In the News
About one in five children have learning and attention issues such as dyslexia, which is one of the most common learning disabilities in the country.
By the time Joey Harrington was in kindergarten, his mother, Kathy, realized that he was struggling with reading and writing. While his teacher at Wallkill Central School District said he would outgrow it, his reading scores kept going down. He was not identified as a child with special needs until five years later.
“I got so frustrated. I knew something was wrong,” Harrington recalled of the troubled journey that her family has gone through.
Even though Joey continued falling behind in reading and experiencing meltdowns, the school never evaluated him further, said Harrington. After the family had paid $2,600 for a private psychological evaluation, the district finally identified him as a special needs student when he was in fifth grade. The results showed he has dyslexia with language and learning disorders.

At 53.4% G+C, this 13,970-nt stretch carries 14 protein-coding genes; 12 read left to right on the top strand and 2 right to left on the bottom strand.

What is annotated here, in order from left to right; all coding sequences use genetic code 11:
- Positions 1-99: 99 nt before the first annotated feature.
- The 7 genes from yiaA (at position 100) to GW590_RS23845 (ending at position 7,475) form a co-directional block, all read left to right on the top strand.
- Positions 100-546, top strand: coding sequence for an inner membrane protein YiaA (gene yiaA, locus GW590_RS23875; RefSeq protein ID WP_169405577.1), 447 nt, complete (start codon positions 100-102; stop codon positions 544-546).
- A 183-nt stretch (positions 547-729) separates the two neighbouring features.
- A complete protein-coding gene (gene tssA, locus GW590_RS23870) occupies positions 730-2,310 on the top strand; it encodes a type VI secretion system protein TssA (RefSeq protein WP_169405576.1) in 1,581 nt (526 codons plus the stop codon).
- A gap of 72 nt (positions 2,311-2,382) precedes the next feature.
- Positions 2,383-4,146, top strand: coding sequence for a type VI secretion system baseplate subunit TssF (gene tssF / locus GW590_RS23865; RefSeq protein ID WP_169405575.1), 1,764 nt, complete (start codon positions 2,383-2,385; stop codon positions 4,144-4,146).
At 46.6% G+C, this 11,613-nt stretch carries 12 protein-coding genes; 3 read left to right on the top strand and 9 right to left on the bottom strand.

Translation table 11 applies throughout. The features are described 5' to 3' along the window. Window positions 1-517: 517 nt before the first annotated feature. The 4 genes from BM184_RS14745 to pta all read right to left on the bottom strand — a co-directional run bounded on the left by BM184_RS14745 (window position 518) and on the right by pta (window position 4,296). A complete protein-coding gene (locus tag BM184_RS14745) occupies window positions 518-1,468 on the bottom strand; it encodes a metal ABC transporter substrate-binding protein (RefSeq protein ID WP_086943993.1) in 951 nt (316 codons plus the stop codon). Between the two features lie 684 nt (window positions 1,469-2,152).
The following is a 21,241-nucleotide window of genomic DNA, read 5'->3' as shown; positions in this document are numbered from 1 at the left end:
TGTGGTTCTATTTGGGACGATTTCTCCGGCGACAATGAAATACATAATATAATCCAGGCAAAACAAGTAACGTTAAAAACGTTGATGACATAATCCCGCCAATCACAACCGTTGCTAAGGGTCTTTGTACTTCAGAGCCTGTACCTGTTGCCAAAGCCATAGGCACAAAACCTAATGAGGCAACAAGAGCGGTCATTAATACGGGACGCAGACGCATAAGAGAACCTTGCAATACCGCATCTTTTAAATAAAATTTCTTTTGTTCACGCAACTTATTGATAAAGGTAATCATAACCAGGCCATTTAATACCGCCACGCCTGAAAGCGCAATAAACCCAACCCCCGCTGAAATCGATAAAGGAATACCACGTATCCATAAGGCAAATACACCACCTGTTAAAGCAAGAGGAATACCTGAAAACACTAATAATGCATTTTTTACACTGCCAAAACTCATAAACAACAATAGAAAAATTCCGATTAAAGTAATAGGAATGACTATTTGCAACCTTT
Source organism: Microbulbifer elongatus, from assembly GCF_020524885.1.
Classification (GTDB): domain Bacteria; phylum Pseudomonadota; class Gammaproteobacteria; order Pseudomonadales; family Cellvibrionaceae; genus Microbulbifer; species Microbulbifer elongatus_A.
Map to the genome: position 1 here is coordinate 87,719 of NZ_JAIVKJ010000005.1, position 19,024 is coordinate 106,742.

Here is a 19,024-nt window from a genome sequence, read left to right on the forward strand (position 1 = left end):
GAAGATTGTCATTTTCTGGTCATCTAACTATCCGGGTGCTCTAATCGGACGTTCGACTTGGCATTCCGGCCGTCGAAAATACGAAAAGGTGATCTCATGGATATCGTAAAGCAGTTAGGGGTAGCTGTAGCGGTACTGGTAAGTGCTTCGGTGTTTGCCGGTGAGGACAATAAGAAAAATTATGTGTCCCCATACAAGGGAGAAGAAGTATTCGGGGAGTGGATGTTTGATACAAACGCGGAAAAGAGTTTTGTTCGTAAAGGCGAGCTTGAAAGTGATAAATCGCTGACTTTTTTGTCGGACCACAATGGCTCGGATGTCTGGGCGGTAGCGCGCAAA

According to some experts, your child's IQ can help determine their future success, but other researchers say there's one more test that may be a better predictor.
Getting good grades is one way to pave a successful path for your child's future; however, some experts say your child’s success may be based another type of intelligence -- emotional intelligence.
Measuring how quickly a child's brain processes sounds might help identify the severity of autism, according to a new study.
Observing children's brainwaves may also allow identification of autism earlier than is currently possible, the study authors reported.
L to R: Dr. Juliana Bates, recipient of GRASP's 2015 Honoree for Contributions to the Autism Community; Dr. Rivera, Director of Learning Insights; Ms. Kate Palmer, Executive Director, Global and Regional Aspergers Syndrome Partnership (GRASP), June 2015.